India's answer to Hollywood and No-Budget film production

Anamitra Roy, Indian filmmaker and no-budget forum member talks to Ian McCormick about his life and work in this interview conducted on 4th March 2012.

See previous blog entry for a critical and contextual review of Anamitra Roy's film work and ideas.

How long have you been making films?

I don’t know if I’ve been making films. I think I’m mocking films because the set up one needs to make films is not accessible for me. I just shoot with whatever I get. I write scripts keeping in mind my resources like friends who can act, or the lights and cameras I and my friends own etc. I started editing back in 2006. I used to choose just any stock and chop something out of it. In 2008, Sriparna, my girlfriend, bought a second hand miniDV and in the same year I met poet Arupratan Ghosh. We made the first film together in the month of December. There was another guy named Arkapratim Mukherjee with us. I acted in and edited the film. It was not something good, mostly a failure except the fact that this film caused the birth of Little Fish Eat Big Fish, our forum.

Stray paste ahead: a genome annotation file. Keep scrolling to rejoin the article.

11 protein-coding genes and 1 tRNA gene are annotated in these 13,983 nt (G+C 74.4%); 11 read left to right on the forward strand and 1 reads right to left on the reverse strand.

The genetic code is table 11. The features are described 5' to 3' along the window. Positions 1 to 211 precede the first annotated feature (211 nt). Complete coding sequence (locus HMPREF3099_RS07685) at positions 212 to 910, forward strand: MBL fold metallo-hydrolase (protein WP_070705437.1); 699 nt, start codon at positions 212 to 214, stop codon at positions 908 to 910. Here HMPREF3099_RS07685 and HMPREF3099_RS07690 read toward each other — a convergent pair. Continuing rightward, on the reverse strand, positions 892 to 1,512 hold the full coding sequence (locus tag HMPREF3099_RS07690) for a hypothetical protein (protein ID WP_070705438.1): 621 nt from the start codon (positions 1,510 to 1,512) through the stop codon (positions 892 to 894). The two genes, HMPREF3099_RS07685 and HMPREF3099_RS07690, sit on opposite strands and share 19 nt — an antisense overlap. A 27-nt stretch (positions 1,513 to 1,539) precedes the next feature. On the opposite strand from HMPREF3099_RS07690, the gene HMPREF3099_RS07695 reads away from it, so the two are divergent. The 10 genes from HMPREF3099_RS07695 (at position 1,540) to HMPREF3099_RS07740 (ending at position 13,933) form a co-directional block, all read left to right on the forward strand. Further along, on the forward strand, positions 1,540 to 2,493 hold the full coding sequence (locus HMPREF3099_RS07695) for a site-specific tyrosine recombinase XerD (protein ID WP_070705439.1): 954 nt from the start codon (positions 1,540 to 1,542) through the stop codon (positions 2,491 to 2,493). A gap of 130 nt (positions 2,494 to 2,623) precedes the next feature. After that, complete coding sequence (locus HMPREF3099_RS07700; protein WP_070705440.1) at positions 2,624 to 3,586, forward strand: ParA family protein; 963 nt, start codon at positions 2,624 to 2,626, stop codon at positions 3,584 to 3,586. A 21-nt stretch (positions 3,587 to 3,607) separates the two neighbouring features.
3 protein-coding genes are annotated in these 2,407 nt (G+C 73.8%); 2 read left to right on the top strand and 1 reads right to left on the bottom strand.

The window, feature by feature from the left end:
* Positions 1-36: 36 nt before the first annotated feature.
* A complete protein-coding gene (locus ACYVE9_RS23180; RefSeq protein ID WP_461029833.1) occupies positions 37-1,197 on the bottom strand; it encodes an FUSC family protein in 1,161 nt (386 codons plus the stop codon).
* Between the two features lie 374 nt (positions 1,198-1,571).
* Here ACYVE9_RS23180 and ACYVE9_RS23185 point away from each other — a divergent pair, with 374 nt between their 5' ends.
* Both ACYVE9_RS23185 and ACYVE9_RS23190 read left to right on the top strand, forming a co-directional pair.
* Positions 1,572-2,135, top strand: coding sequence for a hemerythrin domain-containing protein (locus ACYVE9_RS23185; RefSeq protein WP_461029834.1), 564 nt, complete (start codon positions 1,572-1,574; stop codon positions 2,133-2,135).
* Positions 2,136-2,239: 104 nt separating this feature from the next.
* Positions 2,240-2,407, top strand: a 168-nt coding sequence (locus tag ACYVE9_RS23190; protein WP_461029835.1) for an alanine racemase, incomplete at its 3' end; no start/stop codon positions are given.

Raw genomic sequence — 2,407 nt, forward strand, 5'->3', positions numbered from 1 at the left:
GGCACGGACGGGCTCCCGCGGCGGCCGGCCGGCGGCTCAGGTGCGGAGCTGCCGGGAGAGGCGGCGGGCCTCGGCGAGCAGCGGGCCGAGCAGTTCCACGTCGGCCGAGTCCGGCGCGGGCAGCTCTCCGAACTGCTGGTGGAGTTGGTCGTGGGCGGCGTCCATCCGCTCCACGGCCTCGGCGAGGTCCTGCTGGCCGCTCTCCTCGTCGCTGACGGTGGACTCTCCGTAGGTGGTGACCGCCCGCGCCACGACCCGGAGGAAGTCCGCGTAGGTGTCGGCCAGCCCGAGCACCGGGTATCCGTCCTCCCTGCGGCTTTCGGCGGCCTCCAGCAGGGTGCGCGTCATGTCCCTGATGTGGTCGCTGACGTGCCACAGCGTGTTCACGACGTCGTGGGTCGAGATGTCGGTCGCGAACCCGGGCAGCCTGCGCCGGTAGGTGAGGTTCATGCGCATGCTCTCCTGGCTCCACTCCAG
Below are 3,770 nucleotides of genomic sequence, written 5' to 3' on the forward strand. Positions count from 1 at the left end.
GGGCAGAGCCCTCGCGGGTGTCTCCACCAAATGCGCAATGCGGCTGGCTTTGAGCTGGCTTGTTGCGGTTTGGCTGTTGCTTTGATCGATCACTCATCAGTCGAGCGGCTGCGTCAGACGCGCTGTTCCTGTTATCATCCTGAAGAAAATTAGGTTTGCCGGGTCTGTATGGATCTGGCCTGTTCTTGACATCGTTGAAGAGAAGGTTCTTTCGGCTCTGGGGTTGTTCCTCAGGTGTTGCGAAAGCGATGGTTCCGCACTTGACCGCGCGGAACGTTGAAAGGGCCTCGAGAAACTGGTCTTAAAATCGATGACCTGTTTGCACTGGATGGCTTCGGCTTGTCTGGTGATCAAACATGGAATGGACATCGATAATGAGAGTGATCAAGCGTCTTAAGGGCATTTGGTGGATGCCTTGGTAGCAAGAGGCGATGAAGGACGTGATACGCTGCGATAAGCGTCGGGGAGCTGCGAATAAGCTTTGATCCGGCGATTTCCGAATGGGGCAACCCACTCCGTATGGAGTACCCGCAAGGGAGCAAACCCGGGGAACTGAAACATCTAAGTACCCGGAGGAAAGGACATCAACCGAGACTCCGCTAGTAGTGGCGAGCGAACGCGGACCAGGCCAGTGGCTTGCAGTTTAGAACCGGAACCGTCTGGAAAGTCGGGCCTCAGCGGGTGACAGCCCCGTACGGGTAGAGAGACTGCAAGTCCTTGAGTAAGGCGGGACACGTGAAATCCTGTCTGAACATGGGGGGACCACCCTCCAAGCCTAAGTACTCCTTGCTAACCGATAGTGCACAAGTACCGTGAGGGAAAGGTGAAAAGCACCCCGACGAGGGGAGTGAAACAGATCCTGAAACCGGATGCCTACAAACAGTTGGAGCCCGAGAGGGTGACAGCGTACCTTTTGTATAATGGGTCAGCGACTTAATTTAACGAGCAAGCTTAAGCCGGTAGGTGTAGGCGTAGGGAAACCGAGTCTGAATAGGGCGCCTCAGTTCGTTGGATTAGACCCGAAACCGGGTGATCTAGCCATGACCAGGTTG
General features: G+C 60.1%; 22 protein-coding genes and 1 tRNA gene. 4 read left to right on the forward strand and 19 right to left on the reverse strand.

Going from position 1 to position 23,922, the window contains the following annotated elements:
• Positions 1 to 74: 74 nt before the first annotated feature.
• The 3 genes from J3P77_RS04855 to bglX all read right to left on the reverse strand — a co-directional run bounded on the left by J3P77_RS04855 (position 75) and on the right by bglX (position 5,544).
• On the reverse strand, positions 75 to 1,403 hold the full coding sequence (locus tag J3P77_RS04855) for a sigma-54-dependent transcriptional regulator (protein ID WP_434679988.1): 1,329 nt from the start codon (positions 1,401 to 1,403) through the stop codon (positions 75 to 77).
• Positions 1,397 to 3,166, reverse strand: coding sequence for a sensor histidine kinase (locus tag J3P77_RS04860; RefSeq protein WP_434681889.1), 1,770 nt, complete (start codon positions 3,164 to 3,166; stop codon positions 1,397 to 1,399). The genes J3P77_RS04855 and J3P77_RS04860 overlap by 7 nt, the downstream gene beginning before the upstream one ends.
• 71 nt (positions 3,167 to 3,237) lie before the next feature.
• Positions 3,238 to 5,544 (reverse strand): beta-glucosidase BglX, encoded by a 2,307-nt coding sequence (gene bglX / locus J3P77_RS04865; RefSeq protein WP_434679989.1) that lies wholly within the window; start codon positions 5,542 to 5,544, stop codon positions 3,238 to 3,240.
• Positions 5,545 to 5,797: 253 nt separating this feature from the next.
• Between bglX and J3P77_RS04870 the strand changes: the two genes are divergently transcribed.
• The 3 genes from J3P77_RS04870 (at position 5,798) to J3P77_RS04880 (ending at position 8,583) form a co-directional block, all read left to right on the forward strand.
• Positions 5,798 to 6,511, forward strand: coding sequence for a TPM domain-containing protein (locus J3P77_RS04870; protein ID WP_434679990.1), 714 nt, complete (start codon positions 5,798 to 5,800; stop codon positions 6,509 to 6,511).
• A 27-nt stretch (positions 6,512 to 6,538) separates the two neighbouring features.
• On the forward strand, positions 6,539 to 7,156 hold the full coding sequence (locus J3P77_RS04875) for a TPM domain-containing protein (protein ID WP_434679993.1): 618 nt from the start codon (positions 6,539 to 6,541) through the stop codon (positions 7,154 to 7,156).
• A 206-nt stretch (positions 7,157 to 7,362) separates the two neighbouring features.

How did you first discover your interest in film making?

In 2004, I watched Four Hundred Blows, yes, the famous one by Truffaut. I found that film to be different, I mean, in my country and my society, watching good films is not a regular thing for a teenager. Television and the industrial products have blinded our youth successfully. You’ll be amazed to know that there are independent filmmakers even in the Bollywood (like most of the people in India understand something related to Anurag Kashyap or Abhay Deol when they come across the term). I used to be a poet-writer. I used to write for Bengali ‘Little Magazines’ (I still do that sometimes). But the problem here is that parents are sending their children to English Medium schools often so that their next generation doesn’t have to face the problems they had regarding language. This is how the mother-tongue is becoming an unimportant second language for Bengalis. They are not finding any interest in their own literature. Then there are the big publishing houses and media to suppress the alternative and promote trash. I wanted to break this barrier. I thought audio-visual would be a good medium to reach out. Probably that’s why we have hard-coded English subtitles in all our works.

What was your first ever film? (Tell us about it)

The first film that I made? Well, that’s quite a story.
The film was called “Jean-Luc Godard Had No Script”. It was a part of the Five No Budget Films (2010) compilation. The film is available on Youtube. It is one of the most popular films produced by our forum.